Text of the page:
By J.K. YAMAMOTO, RAFU STAFF WRITER
The “Power of Words” resolution that was passed at last year’s JACL National Convention in Chicago was revisited at this year’s convention, held over the weekend at the Renaissance Hollywood Hotel.
At issue was a draft handbook that the resolution’s authors said did not reflect the “Power of Words” goal — “to truthfully explain the Japanese American community’s mistreatment (during World War II) while discouraging use of misleading euphemisms created by the U.S. government.”
The original resolution, which passed in 2010 by an 80-to-2 vote of the JACL National Council, stated that the preferred terms are “American concentration camps,” “incarceration camps” and “illegal detention centers” rather than terms like “relocation centers,” “assembly centers” or “internment camps.”
By a vote of 55-17 with one split vote and three abstentions, the National Council on Friday passed an emergency resolution to “accurately implement” the 2010 resolution.
Andy Noguchi of Florin JACL and other “Power of Words” advocates introduced the emergency resolution after seeing the draft handbook created by JACL’s Ad Hoc Committee on the Power of Words and National Education Committee and distributed to JACL districts and chapters in May.
“The draft handbook … surprisingly does not recommend use of the explicit terms listed in the 2010 Power of Words Resolution of ‘American concentration camps, incarceration camps, illegal detention centers’ but instead recommends the terms ‘assembly center’ and ‘relocation camp’ (in quotation marks) though these terms were specifically discouraged by the original Power of Words resolution,” the emergency resolution says.
Referring to the American Jewish Committee’s discomfort with the use of “concentration camps” because of its association with the Holocaust, the emergency resolution says, “Japanese Americans must define for themselves their own experience and terminology used about their World War II incarceration, including ‘American concentration camps, incarceration camps, illegal detention centers,’ though always being willing to listen to the opinion of their friends outside of the Japanese American community.”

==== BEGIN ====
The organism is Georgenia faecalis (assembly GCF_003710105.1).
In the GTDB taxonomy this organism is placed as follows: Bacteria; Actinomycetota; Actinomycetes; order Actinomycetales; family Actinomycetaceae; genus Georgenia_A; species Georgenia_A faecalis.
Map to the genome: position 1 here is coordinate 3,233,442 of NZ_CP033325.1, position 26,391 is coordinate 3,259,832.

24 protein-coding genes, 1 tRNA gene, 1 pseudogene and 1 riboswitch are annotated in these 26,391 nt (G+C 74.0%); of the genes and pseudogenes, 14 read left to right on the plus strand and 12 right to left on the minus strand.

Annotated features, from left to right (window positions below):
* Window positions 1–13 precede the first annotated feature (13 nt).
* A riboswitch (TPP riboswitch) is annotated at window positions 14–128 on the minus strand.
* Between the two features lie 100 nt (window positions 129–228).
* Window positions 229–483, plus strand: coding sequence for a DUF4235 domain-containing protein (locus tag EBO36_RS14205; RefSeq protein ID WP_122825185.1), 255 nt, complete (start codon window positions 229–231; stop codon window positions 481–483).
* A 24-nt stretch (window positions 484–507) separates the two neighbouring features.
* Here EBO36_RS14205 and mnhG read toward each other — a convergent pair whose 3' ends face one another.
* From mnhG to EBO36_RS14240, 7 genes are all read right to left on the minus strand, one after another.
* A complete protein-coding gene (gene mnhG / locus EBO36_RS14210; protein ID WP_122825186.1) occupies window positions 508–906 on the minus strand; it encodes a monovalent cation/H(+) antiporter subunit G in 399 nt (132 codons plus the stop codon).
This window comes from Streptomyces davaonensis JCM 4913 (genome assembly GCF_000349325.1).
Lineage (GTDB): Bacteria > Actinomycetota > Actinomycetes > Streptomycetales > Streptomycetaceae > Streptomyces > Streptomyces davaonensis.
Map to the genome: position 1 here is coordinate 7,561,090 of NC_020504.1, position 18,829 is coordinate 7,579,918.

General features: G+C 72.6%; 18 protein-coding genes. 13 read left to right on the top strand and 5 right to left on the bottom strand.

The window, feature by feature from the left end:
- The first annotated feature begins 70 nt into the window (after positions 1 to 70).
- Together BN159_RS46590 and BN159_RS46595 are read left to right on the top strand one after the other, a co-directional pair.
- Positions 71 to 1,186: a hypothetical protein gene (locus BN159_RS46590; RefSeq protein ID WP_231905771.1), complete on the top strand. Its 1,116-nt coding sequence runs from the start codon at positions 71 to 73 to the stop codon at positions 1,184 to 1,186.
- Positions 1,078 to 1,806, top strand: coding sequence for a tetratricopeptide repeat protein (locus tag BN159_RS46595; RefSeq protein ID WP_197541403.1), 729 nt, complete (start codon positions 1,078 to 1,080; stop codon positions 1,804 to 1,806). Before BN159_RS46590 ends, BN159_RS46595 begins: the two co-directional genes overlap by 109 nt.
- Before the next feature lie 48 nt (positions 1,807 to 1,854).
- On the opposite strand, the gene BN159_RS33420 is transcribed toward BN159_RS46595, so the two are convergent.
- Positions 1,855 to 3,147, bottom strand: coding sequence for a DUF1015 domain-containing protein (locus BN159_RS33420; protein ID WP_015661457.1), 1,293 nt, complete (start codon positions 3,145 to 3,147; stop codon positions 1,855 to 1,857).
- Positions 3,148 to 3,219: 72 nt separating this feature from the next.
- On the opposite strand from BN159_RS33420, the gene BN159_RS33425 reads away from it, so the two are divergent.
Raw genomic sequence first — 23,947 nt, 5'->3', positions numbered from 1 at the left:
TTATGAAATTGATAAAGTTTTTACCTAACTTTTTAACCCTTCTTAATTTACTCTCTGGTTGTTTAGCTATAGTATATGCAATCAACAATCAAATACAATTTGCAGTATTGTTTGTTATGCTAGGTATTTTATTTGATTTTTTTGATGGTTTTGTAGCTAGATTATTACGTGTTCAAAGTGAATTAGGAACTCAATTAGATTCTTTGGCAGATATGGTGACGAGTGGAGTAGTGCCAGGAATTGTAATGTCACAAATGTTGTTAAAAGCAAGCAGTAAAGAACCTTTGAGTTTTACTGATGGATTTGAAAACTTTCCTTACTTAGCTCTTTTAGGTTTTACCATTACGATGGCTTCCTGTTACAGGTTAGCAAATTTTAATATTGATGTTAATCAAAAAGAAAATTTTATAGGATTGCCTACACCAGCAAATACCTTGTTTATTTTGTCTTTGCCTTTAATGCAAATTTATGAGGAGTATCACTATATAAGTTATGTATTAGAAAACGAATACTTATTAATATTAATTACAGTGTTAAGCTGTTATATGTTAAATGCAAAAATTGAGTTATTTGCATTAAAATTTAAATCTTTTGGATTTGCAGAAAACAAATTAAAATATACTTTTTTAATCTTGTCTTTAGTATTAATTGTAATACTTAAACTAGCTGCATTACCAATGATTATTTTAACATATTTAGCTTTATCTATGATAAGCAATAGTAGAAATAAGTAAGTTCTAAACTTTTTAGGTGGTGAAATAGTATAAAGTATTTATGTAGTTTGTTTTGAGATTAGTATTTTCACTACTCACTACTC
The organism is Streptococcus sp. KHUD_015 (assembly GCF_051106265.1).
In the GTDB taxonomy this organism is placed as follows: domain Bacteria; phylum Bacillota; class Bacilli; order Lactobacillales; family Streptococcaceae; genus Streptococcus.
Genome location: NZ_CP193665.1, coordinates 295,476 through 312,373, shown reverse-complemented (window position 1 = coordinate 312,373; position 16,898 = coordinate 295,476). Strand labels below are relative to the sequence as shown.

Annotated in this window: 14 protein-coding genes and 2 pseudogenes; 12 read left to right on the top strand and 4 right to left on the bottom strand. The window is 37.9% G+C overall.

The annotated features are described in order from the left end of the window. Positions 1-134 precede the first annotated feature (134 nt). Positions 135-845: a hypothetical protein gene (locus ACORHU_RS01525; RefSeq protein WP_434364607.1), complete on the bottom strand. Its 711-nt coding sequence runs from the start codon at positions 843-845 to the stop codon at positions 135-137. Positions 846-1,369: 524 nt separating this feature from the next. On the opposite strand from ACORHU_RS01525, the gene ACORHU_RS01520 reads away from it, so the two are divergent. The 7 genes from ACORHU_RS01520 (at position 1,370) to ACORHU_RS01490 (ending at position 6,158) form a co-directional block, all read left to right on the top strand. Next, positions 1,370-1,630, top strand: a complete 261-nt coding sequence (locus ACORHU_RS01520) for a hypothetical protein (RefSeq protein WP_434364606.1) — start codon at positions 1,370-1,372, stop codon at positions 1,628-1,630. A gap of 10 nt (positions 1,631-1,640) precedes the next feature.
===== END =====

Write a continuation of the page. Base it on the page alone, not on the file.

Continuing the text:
Stating that “there is still time for the JACL to accurately and fully implement the original 2010 Power of Words resolution through a more accurate, polished, and useful handbook,” the resolution calls for the following steps:
• “American concentration camps, incarceration camps, illegal detention centers” are to be “clearly recommended” in the handbook;
• “Assembly center” and “relocation camp,” whether in quotation marks or not, are to be omitted from the recommendations in the handbook;
• A new draft of the handbook is to be submitted for final acceptance by the National Council at the 2012 convention in Seattle;
• To secure “additional help and expertise,” the implementing committees are to be “opened up to fuller participation by additional capable JACL volunteers who wish to assist,” and are to “consult with other major interested Japanese American community organizations for their input, and confer with respected historians, academicians, and writers knowledgeable about the Japanese American experience.”
“The next step, as I understand it, is for JACL President David Kawamoto to appoint an Ad Hoc Committee to work on the draft handbook and implementation plan,” Noguchi said. “Dawn Rego of the Seattle Chapter, who brought the ‘Power of Words’ forward in 2010, and I have talked briefly to David and offered to co-chair a committee to complete the work and recruit a national committee of capable volunteers.”
Ron Katsuyama, JACL’s national vice president of public affairs and a member of the Dayton (Ohio) Chapter, was among those who spoke against the emergency resolution. He explained, “I was in the discussions concerning the original ‘Power of Words’ resolution, and we came to a compromise regarding the use of ‘American concentration camps.’ It was to be used with quotations and was to be among three of the alternative phrases in place of the euphemistic ‘internment camps’ … The resolution that passed was one that I opposed because the use of ‘American concentration camps’ would be without quotations and be among the recommended terms.”
While acknowledging that President Franklin Roosevelt used the term “concentration camps” when discussing Japanese American internment, Katsuyama said, “That was before the discovery of the Nazi death camps. Having grown up with the knowledge of the horrors of those events, with the descriptor ‘concentration camps’ associated with that information, people of my generation and perhaps many younger people as well automatically make that association.
“So I would be very reluctant to use ‘American concentration camps’ unless it’s for a very specific purpose under a very specific context … Artists might use it, a scholar might entitle a book using the phrase, but that’s very different from the indiscriminate use without quotations and without an explanation. I think that if done indiscriminately it could really prevent useful dialogue and also could be an affront and be offensive to many in the American Jewish community.”
The National Council also voted to support the preservation of Honouliuli in Hawaii by the U.S. Department of the Interior as one of the sites where Japanese Americans were confined during World War II. Trisha Nakamura of Honolulu JACL said the project is important because there is a widespread belief that no Japanese Americans were detained in Hawaii.
The National Council rejected a proposal by the Pacific Northwest District Council to amend JACL’s bylaws to place Pacific Citizen staff under the direct supervision of the national director. Currently, the National Board is responsible for hiring and firing the newspaper’s editor/general manager.